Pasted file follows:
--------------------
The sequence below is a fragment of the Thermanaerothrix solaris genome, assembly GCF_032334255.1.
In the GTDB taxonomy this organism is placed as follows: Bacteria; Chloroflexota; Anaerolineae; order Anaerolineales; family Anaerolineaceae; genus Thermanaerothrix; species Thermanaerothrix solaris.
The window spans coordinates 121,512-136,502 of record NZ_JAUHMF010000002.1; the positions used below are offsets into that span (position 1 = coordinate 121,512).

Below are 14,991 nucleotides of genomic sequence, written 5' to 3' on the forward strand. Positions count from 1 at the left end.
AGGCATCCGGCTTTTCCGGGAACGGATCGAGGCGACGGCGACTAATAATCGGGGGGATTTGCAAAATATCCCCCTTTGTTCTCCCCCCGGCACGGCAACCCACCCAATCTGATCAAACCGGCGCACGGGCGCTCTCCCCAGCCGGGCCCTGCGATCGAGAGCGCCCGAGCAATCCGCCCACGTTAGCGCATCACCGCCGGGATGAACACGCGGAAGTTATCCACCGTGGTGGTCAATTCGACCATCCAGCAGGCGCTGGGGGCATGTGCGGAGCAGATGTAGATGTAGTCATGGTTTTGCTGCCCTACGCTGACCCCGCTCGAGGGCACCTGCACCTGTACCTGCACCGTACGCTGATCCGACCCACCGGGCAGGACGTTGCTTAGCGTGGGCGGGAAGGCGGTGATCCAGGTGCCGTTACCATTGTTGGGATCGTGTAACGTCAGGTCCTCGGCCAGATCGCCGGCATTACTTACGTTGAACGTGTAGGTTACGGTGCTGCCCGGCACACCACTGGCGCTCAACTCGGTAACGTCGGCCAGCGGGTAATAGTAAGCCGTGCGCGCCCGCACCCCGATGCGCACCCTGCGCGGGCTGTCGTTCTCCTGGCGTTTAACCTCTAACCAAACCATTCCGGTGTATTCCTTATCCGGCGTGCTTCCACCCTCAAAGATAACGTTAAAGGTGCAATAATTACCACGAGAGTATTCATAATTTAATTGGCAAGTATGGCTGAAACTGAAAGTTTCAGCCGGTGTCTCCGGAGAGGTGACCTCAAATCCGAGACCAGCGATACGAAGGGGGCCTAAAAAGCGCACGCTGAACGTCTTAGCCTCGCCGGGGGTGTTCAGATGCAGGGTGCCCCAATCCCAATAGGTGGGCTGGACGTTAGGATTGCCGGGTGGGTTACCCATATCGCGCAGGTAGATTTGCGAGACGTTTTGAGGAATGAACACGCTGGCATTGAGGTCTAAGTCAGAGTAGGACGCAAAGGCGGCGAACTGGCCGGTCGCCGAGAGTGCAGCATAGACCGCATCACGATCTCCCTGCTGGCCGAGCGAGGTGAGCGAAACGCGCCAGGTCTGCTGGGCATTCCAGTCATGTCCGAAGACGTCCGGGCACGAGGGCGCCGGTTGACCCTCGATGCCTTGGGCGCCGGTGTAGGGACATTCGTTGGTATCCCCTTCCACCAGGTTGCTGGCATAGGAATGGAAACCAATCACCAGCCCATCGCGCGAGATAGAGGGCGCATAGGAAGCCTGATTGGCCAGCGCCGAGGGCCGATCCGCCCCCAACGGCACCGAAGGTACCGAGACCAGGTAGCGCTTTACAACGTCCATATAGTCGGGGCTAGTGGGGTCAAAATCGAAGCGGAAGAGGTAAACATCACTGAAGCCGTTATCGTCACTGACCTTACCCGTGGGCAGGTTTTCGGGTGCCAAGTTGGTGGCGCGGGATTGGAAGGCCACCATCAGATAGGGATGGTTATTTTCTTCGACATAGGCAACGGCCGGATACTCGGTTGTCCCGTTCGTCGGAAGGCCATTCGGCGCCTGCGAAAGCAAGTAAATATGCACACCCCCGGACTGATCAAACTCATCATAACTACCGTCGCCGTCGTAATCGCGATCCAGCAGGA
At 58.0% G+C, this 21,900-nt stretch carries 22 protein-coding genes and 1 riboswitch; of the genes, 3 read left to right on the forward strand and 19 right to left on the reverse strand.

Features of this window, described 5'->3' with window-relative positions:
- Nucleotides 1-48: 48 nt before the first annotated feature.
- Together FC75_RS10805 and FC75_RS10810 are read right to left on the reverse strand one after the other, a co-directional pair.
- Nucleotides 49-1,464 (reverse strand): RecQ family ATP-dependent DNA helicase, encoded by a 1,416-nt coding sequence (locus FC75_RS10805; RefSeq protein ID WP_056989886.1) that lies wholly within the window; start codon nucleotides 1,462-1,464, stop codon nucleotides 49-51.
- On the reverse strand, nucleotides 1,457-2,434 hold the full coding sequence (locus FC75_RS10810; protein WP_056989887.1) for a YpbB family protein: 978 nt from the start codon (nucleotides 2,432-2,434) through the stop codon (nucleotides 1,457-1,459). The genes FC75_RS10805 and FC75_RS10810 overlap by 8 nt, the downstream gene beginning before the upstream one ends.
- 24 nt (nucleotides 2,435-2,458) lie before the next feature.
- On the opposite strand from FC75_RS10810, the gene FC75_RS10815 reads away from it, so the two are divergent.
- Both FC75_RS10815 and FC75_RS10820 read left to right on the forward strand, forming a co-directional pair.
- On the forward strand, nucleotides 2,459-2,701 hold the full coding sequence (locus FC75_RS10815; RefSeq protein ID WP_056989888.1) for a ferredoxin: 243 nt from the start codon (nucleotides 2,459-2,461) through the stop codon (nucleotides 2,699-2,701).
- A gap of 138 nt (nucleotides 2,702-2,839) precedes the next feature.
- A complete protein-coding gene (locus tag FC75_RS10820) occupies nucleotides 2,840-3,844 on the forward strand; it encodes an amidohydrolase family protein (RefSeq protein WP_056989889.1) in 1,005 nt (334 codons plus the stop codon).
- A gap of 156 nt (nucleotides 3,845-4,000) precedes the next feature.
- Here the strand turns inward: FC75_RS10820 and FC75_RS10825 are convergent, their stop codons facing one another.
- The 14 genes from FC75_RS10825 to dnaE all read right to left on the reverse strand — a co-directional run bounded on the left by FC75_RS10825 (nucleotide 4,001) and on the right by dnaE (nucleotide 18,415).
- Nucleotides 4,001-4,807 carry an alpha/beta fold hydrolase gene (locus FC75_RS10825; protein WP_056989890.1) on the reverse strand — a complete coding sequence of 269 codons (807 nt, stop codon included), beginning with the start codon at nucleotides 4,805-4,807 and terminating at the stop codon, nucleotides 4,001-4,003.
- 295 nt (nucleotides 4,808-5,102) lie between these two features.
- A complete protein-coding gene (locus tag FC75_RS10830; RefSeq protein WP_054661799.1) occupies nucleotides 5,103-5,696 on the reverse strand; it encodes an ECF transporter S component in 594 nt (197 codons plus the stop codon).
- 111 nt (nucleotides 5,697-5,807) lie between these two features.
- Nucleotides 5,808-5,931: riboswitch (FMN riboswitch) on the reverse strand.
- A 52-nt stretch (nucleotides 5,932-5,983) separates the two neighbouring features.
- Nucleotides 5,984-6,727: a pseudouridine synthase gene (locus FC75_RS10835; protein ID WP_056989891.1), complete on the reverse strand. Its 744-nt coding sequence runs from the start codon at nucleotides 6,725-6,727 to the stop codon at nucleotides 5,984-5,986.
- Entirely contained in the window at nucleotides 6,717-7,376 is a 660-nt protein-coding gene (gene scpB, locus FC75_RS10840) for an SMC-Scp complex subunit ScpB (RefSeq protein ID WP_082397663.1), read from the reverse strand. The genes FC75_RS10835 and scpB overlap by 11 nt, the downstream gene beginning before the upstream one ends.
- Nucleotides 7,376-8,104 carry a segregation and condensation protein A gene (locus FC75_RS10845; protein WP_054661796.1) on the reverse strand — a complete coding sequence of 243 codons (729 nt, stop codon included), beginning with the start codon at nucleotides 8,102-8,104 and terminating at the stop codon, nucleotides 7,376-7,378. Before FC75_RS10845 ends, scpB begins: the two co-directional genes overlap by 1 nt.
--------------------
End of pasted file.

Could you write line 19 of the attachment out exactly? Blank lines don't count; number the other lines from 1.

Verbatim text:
- Here the strand turns inward: FC75_RS10820 and FC75_RS10825 are convergent, their stop codons facing one another.